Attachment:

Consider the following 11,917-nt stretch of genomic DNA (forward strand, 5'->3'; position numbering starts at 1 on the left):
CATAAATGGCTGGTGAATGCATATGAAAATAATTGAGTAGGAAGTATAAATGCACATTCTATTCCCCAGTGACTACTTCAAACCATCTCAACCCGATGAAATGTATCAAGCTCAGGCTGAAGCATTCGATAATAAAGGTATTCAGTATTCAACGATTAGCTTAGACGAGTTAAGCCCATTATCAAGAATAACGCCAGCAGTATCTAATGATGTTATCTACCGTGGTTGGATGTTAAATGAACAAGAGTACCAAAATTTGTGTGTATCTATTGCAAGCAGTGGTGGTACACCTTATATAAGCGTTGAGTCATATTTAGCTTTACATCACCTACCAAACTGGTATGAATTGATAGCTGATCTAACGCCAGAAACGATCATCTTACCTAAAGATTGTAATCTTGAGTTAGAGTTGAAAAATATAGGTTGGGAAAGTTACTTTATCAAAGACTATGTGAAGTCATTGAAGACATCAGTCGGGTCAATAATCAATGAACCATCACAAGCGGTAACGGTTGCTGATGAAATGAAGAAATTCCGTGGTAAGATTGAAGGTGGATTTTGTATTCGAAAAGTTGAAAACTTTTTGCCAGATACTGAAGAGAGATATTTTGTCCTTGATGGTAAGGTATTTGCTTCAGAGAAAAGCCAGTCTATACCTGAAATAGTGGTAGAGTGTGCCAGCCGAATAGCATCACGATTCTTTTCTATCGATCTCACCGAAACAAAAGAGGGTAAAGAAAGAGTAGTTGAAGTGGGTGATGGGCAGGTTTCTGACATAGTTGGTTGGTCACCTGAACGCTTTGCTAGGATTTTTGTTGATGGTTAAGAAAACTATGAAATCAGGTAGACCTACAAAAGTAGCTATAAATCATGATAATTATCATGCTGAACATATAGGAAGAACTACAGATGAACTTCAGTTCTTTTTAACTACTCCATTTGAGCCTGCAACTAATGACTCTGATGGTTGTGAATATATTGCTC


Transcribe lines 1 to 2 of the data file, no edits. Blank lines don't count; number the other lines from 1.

Consider the following 11,917-nt stretch of genomic DNA (forward strand, 5'->3'; position numbering starts at 1 on the left):
CATAAATGGCTGGTGAATGCATATGAAAATAATTGAGTAGGAAGTATAAATGCACATTCTATTCCCCAGTGACTACTTCAAACCATCTCAACCCGATGAAATGTATCAAGCTCAGGCTGAAGCATTCGATAATAAAGGTATTCAGTATTCAACGATTAGCTTAGACGAGTTAAGCCCATTATCAAGAATAACGCCAGCAGTATCTAATGATGTTATCTACCGTGGTTGGATGTTAAATGAACAAGAGTACCAAAATTTGTGTGTATCTATTGCAAGCAGTGGTGGTACACCTTATATAAGCGTTGAGTCATATTTAGCTTTACATCACCTACCAAACTGGTATGAATTGATAGCTGATCTAACGCCAGAAACGATCATCTTACCTAAAGATTGTAATCTTGAGTTAGAGTTGAAAAATATAGGTTGGGAAAGTTACTTTATCAAAGACTATGTGAAGTCATTGAAGACATCAGTCGGGTCAATAATCAATGAACCATCACAAGCGGTAACGGTTGCTGATGAAATGAAGAAATTCCGTGGTAAGATTGAAGGTGGATTTTGTATTCGAAAAGTTGAAAACTTTTTGCCAGATACTGAAGAGAGATATTTTGTCCTTGATGGTAAGGTATTTGCTTCAGAGAAAAGCCAGTCTATACCTGAAATAGTGGTAGAGTGTGCCAGCCGAATAGCATCACGATTCTTTTCTATCGATCTCACCGAAACAAAAGAGGGTAAAGAAAGAGTAGTTGAAGTGGGTGATGGGCAGGTTTCTGACATAGTTGGTTGGTCACCTGAACGCTTTGCTAGGATTTTTGTTGATGGTTAAGAAAACTATGAAATCAGGTAGACCTACAAAAGTAGCTATAAATCATGATAATTATCATGCTGAACATATAGGAAGAACTACAGATGAACTTCAGTTCTTTTTAACTACTCCATTTGAGCCTGCAACTAATGACTCTGATGGTTGTGAATATATTGCTC